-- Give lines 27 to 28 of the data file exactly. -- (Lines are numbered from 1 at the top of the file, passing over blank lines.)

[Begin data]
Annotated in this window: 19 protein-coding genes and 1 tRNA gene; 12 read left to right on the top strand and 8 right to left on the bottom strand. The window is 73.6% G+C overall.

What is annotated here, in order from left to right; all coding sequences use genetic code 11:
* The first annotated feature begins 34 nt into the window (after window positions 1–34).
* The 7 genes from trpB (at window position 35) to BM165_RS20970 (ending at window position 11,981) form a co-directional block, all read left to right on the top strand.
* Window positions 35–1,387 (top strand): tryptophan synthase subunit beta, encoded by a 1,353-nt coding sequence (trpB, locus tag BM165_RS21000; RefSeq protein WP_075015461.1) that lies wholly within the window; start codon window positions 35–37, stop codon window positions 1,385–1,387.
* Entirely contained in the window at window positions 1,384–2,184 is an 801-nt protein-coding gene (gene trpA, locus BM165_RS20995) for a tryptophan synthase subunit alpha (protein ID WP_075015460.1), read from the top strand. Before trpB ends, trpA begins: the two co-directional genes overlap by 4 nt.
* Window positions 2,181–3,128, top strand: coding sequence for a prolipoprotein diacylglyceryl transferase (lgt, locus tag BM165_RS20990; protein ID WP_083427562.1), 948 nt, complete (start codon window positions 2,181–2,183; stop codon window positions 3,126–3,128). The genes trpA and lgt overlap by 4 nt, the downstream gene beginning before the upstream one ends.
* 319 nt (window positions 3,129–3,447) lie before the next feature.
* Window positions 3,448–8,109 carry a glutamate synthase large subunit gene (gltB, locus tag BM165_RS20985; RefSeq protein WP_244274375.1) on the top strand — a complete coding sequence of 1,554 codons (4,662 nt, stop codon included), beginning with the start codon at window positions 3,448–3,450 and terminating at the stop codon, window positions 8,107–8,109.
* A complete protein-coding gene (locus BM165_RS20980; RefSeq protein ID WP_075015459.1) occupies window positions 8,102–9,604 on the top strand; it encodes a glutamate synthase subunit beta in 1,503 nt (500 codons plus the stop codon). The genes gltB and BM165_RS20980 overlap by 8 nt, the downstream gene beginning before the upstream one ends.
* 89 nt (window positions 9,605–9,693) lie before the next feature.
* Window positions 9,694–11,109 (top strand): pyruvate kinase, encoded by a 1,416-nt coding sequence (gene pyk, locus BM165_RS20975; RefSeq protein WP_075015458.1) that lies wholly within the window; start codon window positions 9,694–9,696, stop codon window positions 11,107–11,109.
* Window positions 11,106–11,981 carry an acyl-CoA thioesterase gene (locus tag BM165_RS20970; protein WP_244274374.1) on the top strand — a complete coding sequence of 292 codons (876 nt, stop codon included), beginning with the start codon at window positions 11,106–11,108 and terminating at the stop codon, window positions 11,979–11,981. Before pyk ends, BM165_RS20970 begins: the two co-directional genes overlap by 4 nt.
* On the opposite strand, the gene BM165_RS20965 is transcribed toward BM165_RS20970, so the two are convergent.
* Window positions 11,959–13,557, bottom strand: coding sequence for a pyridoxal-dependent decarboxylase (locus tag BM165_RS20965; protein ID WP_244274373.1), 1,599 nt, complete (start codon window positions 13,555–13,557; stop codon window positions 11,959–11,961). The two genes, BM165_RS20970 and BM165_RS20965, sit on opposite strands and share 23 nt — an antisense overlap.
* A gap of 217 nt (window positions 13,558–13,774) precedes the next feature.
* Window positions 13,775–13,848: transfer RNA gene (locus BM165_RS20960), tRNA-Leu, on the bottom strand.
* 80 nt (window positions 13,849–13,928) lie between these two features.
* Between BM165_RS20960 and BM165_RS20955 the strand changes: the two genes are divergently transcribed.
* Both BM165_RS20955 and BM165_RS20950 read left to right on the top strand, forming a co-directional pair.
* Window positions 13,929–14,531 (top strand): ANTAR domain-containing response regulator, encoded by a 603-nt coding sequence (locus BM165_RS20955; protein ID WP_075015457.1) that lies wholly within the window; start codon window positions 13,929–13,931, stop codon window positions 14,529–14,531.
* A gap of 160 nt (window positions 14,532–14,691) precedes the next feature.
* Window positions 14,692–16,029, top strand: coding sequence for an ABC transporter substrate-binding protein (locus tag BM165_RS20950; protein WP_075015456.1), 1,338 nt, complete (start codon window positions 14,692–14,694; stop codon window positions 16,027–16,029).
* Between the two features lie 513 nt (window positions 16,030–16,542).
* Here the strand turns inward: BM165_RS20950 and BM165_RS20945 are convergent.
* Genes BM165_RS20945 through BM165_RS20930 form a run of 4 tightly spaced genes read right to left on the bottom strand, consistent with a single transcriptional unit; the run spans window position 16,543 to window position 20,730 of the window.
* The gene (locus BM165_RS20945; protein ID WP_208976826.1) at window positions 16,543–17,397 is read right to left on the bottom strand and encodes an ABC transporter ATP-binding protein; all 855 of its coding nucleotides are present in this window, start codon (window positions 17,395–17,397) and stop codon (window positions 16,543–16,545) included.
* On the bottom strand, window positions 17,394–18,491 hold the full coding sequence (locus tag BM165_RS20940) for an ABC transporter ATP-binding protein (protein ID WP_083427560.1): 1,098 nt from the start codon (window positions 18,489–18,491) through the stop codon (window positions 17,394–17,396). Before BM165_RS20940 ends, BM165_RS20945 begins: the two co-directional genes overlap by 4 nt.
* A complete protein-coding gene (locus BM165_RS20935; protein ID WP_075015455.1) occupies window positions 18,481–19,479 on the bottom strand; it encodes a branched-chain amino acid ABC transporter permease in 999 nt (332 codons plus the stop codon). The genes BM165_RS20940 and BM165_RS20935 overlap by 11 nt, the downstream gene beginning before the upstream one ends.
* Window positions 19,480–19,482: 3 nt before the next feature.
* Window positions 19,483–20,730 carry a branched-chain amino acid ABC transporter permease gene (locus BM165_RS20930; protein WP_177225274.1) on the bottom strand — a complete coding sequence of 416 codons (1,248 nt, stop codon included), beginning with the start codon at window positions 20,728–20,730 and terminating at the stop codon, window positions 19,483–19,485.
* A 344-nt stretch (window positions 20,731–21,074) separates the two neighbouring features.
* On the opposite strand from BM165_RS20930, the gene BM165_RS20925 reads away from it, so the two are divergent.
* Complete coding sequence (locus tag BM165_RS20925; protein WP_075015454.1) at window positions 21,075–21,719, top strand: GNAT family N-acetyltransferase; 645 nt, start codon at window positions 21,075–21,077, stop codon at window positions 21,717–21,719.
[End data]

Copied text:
* The gene (locus BM165_RS20945; protein ID WP_208976826.1) at window positions 16,543–17,397 is read right to left on the bottom strand and encodes an ABC transporter ATP-binding protein; all 855 of its coding nucleotides are present in this window, start codon (window positions 17,395–17,397) and stop codon (window positions 16,543–16,545) included.
* On the bottom strand, window positions 17,394–18,491 hold the full coding sequence (locus tag BM165_RS20940) for an ABC transporter ATP-binding protein (protein ID WP_083427560.1): 1,098 nt from the start codon (window positions 18,489–18,491) through the stop codon (window positions 17,394–17,396). Before BM165_RS20940 ends, BM165_RS20945 begins: the two co-directional genes overlap by 4 nt.